We have all heard the old adage “defense wins championships”. This may or may not be true. That depends on who you ask. I could run the numbers of any sport and present an argument that would hold water against anyone to back that up. But the truth is, offense puts people in the seats.

It really doesn’t matter what sport you mention. People want to see scoring. They also want to see defense, but not at the risk of neglecting offense. The New York Mets have pondered this very question for several years. I recall in the mid to late 90’s and early this decade, the Mets had a player that sparked the debate, Rey Ordonez.

He was a three-time gold glove winner at shortstop for the Mets. During his time in Queens, he never hit for a higher batting average than the .257 in his rookie season. His most explosive home run season was in 2001 when he hit three. He never was a base stealer either. His highest total there was 11 in ’97.

Yet, everyone wanted him in the lineup for his glove. When his defensive skills started failing him, he was chased out of New York. While here, the debate raged on, anemic offense and solid defense or potentially solid offense and mediocre at very best defense. I bring Ordonez up because, these days the same debate is brewing at second base.

Just about everyone hates Luis Castillo. In fact, Carlos Mencia could make that into a WB show to rival Everybody Hates Chris. It is certainly a hot topic these days. What to do with Luis? Trade him? Cut him? Play him? Bench him? His range and defensive skills have been under question for quite a while now.

The intense scrutiny of which has caused even Jerry Manuel to play rookie Ruben Tejada in his place. Tejada is the quintessential example of poor offensive skills that wields a great glove. He is batting .191 as of the time of this article. By the time it is published, that may plummet even further.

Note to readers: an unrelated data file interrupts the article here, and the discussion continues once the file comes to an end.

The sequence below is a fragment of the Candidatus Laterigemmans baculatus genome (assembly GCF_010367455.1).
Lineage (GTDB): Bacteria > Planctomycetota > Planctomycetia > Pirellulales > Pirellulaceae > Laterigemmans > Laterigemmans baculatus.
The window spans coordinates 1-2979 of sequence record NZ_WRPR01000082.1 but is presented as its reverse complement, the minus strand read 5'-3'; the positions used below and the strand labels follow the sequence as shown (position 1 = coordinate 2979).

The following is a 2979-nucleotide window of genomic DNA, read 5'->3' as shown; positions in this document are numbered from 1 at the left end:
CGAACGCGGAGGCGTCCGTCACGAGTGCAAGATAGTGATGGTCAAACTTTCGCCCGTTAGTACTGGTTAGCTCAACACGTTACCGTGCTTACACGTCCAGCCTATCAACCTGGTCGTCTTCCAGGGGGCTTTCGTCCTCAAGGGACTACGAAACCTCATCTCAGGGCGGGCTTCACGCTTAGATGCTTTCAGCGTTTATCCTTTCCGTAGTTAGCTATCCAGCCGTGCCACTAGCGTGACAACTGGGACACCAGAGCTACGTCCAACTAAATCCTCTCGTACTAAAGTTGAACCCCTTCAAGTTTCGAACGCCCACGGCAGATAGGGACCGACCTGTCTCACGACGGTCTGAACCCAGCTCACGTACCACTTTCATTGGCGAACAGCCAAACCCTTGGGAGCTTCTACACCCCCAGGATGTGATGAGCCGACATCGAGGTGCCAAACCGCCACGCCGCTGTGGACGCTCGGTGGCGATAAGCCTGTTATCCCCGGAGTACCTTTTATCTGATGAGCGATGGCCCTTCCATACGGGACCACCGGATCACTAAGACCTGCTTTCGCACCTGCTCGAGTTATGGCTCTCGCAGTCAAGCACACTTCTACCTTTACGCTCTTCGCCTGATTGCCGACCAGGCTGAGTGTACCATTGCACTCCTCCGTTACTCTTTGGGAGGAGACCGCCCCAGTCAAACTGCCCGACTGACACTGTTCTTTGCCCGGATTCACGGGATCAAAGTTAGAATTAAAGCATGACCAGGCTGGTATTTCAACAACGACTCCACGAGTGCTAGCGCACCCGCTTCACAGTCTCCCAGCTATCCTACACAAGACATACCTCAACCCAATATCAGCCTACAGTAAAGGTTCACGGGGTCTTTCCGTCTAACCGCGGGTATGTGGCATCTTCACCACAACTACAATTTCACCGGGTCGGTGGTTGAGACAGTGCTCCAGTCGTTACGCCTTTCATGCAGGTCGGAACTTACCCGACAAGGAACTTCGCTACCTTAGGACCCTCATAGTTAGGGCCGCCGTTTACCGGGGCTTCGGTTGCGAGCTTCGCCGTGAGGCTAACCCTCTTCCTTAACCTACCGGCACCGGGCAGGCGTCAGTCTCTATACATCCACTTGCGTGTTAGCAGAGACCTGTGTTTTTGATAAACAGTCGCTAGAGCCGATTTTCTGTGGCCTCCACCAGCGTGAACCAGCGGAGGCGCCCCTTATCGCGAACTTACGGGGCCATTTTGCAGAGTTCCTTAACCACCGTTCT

In comparison, Castillo was obtained for offense and experience. Now, his glove has become such a detriment, that he is riding the bench with his massive contract. However, his current .245 batting average does not make it worth keeping him in the lineup when his glove is so suspect. But when looking at his career, he does have greater offensive potential than Tejada.

They released Alex Cora, who was just the same mold as Tejada, in that he can’t hit but has a good glove. So it is down to two players as options. It is sad that this is the state of the team. They are forced to decide between an old player that is hitting .245, or a young player that is hitting .191 and it is disheartening as a fan.

The only reason Castillo is still in the discussion is due to his contract. He is currently making $6.25M this season. That’s too much money to have on the bench or in the minors. If he was making $1M or $2M, then there would not be a debate. He would have been cut long ago. That would have made financial room for the team to sign or trade for a better option at the position.

So once again, it comes down to the front office. The team is in this bind because they failed to have the foresight to not trade for Castillo in ’07. He was getting older then and he is decrepit and ancient now. They traded for him when he was declining. That lack of vision has crippled them this season and for the next few to come.

In other words, the team is in this position to have to choose bad or worse because they put themselves in that position. The immediate future is not so bright with these options. Though Tejada is young, he really does not seem to have figured out how to hit at the major league level.

Finances being what they are, however, these are the options for the next year or more. So the debate will rage on, but with these players struggling more and more at the plate, the lack of offense will have to force the Mets‘ hand to make some type of move for someone in the off season.

Though the experts all say they will not be able to spend, empty seats will make them at some point. After all, if defense wins championships and offense fills the stands, then the fans will eventually dictate the direction of this team.

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